God not unjust

Does God cause misery and injustice?

We can look at these two separately.

As far as injustice, that is not something God does: it is something people do to each other. In fact, it is one of the reasons we say that people are sinful.

It is true that God will judge the world, but when he does, it will be a just judgement. Everyone would agree that it is just for God to say, “you have sinned, and therefore you are guilty.” (It would be unjust if God said, especially to someone like Hitler, “you have sinned, but it doesn’t matter.).

The Bible also uses the word “just” to describe God when he forgives people who are guilty. The words are in Romans 3:23: “Everyone has sinned and is far away from God’s saving presence. But by the free gift of God’s grace all are put right with him through Jesus Christ, who sets them free. God offered him, so that by his blood he should become the means by which peoples sins are forgiven through their faith in Him. God did this in order to demonstrate that He is righteous (just).” In other words, it is just of God to forgive sins, because someone else has paid the penalty.

When it comes to “misery,” there is a lot to say. Sometimes we can point to something we have done that has caused us misery (if you touch a hot stove, you will get burnt), but most of the time we cannot point to a specific thing that caused a misery to come upon us. This is especially true of disease or an accident. In fact, it would be unhealthy if we tortured ourselves by wondering what we had done wrong for God to allow a misfortune to come upon us.

Though the Bible does not say why a certain person gets a certain disease, it does give the general reason why our world is full of difficulties and pain. It is because of sin. God created everything to be good, but when human beings decided to sin, the Bible says that the world became a difficult place to live in. Paul describes it this way in Romans 8:20:  “all of creation was condemned to futility, not of its own will, but because God willed it to be so, yet there was the hope that one day creation would be set free from its slavery to decay.”   This concept is presented in a concrete way in Genesis 3:17, where God tells man the results of his sin: “Because of what you have done, the ground will be under a curse. You will have to work hard all your life … it will produce weeds and thorns, … you will have to work hard and sweat to make the soil produce anything.”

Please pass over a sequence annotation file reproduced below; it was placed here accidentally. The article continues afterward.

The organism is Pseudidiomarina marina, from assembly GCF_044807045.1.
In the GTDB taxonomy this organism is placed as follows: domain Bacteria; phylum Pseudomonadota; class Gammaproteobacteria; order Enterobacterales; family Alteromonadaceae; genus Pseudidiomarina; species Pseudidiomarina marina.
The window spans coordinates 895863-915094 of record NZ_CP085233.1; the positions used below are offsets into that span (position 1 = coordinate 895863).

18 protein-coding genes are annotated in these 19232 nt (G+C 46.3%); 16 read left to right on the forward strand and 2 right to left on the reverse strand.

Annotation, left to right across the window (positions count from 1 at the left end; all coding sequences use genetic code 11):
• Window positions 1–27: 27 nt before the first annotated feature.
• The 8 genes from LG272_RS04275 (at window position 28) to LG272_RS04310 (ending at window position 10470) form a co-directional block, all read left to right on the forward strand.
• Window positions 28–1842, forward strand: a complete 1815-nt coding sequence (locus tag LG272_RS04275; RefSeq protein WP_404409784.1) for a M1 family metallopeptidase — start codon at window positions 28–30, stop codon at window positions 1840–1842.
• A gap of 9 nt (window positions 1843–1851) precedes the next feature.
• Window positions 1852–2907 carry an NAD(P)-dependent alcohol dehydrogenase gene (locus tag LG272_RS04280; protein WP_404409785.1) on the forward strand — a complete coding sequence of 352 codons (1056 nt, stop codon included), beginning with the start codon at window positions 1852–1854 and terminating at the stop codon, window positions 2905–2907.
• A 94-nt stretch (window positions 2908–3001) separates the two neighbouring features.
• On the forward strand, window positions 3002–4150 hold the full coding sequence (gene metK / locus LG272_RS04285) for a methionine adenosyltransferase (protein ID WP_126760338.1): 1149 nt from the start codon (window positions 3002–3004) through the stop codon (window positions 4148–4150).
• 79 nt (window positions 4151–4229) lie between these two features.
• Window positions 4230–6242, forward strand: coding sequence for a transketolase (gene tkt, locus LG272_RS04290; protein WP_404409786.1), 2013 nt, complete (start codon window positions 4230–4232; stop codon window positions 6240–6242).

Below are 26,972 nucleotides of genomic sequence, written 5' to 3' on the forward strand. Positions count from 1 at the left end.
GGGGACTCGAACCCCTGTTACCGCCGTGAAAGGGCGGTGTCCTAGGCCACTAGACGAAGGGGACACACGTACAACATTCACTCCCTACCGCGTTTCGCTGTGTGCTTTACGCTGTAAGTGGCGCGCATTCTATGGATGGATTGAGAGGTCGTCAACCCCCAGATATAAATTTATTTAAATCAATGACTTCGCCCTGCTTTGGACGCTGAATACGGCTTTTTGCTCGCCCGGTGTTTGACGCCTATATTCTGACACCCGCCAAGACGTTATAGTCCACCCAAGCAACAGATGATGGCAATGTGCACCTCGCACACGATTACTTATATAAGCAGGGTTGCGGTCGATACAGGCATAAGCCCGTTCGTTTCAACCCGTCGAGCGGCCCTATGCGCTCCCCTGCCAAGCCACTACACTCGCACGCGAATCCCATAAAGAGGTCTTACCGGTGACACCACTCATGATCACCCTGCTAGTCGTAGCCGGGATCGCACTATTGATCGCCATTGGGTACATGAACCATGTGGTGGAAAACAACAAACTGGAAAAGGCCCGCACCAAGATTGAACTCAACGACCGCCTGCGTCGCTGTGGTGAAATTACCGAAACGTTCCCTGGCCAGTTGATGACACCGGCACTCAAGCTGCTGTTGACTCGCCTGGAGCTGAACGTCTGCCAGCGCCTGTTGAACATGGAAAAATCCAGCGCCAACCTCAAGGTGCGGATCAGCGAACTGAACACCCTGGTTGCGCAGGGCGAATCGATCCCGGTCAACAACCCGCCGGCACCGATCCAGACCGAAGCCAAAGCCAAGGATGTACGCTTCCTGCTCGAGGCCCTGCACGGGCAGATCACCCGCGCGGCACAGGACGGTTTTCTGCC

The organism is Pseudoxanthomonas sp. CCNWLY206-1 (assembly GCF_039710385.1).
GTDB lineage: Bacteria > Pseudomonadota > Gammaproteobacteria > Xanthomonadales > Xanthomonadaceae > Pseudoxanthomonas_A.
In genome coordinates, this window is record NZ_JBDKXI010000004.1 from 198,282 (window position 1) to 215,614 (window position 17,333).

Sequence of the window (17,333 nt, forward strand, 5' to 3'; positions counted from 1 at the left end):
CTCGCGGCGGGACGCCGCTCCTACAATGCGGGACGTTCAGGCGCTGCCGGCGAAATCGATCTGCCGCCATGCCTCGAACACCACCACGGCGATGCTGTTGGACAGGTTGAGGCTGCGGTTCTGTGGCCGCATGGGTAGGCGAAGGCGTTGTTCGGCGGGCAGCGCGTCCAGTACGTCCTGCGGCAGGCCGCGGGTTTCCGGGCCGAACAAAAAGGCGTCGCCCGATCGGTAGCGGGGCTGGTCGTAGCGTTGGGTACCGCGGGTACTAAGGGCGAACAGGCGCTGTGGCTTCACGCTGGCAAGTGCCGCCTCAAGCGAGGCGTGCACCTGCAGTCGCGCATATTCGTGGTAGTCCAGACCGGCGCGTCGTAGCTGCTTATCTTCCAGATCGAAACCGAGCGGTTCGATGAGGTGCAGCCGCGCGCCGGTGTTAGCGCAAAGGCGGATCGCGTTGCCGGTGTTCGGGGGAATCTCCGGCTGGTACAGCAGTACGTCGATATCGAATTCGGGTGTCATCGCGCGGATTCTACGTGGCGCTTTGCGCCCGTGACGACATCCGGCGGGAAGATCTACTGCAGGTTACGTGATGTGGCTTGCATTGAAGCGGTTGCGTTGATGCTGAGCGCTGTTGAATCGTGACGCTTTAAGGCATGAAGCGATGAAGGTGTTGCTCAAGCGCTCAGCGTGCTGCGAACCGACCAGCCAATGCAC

This situation in which we now find ourselves is sometimes called “the human condition.”  It is because of the human condition that we need a savior. Jesus expresses it this way, “In this world you will have troubles, but be of good cheer, for I have overcome the world.” (John 16:33). The Bible describes what is neat about eternal life by noting that these troubles will not exist anymore.  Revelation 21:3-4 describes the next world this way: “God himself will be with them, and he will be their God. He will wipe all tears from their eyes. There will be no more death, no more grief or crying or pain.”

Although the Bible does not tell us why a certain misery comes upon us, it does tell us certain things about living in this world which is full of misery.

1. God will be with us to help us endure our suffering:  “God will not allow you to be tested beyond your power to remain firm; at the time you are put to the test, He will give you the strength to endure it.” ! Corinthians 10:13.

2. It is temporary. “For this reason we never become discouraged. Even though our physical body is gradually decaying, yet our spiritual being is renewed day by day. And this small and temporary trouble we suffer will bring us a tremendous and eternal glory, much greater than the trouble. For we fix our attention, not on things that are seen, but on things that our unseen. What can be seen lasts only for time, but what cannot be seen lasts forever.”  2 Corinthians 4:16-18.

3. God can use it to our benefit. Consider Hebrews 12:10-11, which says that our human fathers “disciplined us for a short time as seemed best to them, but He [God] disciplines us for our good.”

4. It draws us to God. Paul writes this about the sufferings he went through: “The burdens that were laid upon us were so great and so heavy that we gave up all hope of staying alive. We felt that the death sentence had been passed upon us. But this happened so that we would rely, not on ourselves, but only on God … we have placed our hope in Him that he will save us again as you help us by means of your prayers for us.” 2 Corinthians 1:8-11.

This hope is not recognized by those who depend only on themselves, for it is “spiritually discerned.” (1 Corinthians 2:14). We help someone see that God is good not by delving into the mystery of human misery, but by showing Jesus on the cross as the proof of God’s goodness and love. “God loved the world to the point that he gave his only begotten son, so that those who believe in Him will not perish, but will have everlasting life.”  John 3:16.

Written by Jim Found March 2015. Bible quotes based on Good News translation: Today’s English Version, © American Bible Society 1996 … 1992.  The Hebrews 12 quote is from New American Standard,  © The Lockman Foundation, 1960 … 1977.

How could Jesus’ death bring anything good into our lives? See Mission of Jesus

Go to more about God at objections menu

See another author’s article “Ten things you should know about apologetics.”